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An example showing the difference between the ECE task and the ECPE task.

Introduction

Emotion cause extraction (ECE) aims at extracting potential causes that lead to emotion expressions in text.

In the above figure, taken from the corpus by (Gui et al., 2016), there are five clauses in a document. The emotion happy is contained in the fourth clause. The authors denote this clause as emotion clause, which refers to a clause that contains emotions. It has two corresponding causes: a policeman visited the old man with the lost money in the second clause, and told him that the thief was caught in the third clause. The authors denote them as cause clause, which refers to a clause that contains causes.

Problem

  • Emotion must be annotated before cause extraction in ECE, which greatly limits its applications in real-world scenarios.
  • The way to first annotate emotion and then extract the cause ignores the fact that they are mutually indicative.

How it Solves

The authors propose a new task: Emotion Cause Pair Extraction (ECPE), which aims to extract all potential pairs of emotions and corresponding causes in a document.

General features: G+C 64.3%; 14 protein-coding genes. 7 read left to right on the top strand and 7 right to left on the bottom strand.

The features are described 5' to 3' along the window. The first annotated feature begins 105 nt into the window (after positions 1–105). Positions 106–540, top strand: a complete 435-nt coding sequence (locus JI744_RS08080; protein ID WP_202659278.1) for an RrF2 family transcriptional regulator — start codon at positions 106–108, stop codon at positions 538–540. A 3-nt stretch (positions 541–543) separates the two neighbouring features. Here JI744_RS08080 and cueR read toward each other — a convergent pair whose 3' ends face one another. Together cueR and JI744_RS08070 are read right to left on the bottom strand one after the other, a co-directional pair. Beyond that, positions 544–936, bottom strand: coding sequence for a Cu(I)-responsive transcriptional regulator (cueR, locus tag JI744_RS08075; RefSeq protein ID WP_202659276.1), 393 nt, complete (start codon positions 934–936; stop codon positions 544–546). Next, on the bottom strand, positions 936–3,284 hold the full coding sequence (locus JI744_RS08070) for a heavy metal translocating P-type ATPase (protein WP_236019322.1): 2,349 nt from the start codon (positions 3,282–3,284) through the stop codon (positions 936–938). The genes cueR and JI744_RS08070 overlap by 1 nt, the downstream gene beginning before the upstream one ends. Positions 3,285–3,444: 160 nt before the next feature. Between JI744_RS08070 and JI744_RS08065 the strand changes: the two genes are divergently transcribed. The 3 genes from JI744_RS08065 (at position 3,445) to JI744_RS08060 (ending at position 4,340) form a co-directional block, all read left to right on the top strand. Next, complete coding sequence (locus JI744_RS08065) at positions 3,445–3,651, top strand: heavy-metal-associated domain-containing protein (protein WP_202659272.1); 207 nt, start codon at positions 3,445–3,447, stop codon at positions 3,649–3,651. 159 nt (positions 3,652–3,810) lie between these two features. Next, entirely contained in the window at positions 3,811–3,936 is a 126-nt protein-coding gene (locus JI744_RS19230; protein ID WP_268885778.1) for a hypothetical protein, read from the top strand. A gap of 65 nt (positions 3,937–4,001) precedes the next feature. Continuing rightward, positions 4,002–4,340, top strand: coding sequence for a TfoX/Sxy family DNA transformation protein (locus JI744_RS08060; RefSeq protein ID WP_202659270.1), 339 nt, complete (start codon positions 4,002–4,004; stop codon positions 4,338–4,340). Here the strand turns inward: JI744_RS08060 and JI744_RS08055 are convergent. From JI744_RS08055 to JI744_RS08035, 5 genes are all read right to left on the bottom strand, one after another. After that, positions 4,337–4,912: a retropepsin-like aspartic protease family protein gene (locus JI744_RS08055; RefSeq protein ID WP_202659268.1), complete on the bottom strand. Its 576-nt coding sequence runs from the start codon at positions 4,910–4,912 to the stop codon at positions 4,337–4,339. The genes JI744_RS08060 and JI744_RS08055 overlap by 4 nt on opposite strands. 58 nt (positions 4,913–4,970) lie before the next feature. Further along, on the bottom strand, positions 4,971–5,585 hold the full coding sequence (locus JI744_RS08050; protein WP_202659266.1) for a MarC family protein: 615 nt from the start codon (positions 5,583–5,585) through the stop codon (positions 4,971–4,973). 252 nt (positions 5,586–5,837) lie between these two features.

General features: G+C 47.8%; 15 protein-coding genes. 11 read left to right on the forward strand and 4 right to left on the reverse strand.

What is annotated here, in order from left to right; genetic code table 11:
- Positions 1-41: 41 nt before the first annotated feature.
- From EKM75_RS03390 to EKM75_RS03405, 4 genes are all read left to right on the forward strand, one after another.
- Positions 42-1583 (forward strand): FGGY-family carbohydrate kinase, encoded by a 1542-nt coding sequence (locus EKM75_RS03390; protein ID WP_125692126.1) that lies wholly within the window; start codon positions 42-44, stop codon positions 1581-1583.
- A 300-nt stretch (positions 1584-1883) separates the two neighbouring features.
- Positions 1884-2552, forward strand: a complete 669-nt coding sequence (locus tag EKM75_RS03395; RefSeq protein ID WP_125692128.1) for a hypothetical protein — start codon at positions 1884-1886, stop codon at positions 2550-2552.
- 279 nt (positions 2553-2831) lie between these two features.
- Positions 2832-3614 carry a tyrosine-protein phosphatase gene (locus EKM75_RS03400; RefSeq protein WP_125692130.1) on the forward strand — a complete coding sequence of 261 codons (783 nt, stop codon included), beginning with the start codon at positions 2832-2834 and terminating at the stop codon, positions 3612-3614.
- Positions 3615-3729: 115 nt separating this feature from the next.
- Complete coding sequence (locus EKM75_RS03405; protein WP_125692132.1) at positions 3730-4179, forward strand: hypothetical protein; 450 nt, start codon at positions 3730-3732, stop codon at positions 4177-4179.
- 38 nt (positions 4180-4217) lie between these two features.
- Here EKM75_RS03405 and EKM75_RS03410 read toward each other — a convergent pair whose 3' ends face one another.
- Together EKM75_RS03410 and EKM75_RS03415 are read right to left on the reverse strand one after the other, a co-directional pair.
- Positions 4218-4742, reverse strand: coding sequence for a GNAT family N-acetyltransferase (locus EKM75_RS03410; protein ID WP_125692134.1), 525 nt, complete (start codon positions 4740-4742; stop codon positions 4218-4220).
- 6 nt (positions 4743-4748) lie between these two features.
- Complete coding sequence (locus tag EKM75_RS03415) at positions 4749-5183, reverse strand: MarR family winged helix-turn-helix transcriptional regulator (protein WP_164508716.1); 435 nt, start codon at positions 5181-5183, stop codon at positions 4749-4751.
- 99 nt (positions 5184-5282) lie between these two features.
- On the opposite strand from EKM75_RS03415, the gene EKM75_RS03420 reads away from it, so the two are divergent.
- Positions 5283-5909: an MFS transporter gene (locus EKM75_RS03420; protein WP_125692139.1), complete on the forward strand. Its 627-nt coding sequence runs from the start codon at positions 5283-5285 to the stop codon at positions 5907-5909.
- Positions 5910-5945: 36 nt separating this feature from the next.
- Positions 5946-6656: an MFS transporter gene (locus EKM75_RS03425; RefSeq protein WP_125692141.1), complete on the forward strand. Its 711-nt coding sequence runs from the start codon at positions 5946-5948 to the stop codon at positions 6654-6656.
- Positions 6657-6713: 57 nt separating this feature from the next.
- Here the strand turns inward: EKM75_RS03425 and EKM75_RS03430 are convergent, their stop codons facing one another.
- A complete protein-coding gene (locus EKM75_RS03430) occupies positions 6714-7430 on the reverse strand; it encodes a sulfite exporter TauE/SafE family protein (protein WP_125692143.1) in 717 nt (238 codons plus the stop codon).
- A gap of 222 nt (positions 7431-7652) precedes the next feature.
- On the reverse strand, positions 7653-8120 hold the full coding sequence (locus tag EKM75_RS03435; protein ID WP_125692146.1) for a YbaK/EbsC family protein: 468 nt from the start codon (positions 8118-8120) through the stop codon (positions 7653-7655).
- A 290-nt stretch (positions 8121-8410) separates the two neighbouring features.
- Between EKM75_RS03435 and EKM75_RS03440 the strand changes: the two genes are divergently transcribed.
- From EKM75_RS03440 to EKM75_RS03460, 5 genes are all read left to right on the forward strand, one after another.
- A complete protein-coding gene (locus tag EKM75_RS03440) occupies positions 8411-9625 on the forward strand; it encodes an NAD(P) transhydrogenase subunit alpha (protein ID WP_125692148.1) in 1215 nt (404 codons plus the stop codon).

For example, given the annotation of emotion: happy, the goal of ECE is to track the two corresponding cause clauses: a policeman visited the old man with the lost money and and told him that the thief was caught. While in the ECPE task, the goal is to directly extract all pairs of emotion clause and cause clause, including (The old man was very happy, a policeman visited the old man with the lost money) and (The old man was very happy, and told him that the thief was caught), without providing the emotion annotation happy.

Approach

The authors propose a two-step approach to address this new ECPE task.

1. Individual Emotion and Cause Extraction

Convert the emotion-cause pair extraction task into emotion extraction and cause extraction respectively. Two kinds of multi-task learning networks are proposed to model the two sub-tasks in a unified framework, with the goal to extract a set of emotion clauses \(E = \{c_1^e, ... , c_m^e\}\) and a set of cause clauses \(C = \{c_1^c, ... , c_n^c\}\) for each document.

a) Independent Multi-task Learning

A document contains multiple clauses: \(d = [c_1, c_2, ..., c_{|d|}]\), and each $c_i$ also contains multiple words $c_i = [w_{i,1}, w_{i,2}, …, w_{i,|ci|}]$.

To capture such a “word-clause-document” structure, the authors employ a Hierarchical Bi-LSTM network which contains two layers. The lower layer consists of a set of word-level Bi-LSTM modules, each of which corresponds to one clause, and accumulate the context information for each word of the clause. The upper layer consists of two components: one for emotion extraction and another for cause extraction. Each component is a clause-level BiLSTM which receives the independent clause representations $[s_1, s_2, …, s_{|d|}]$ obtained at the lower layer as inputs.

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The Model for Independent Multi-task Learning (Indep).

b) Interactive Multi-task Learning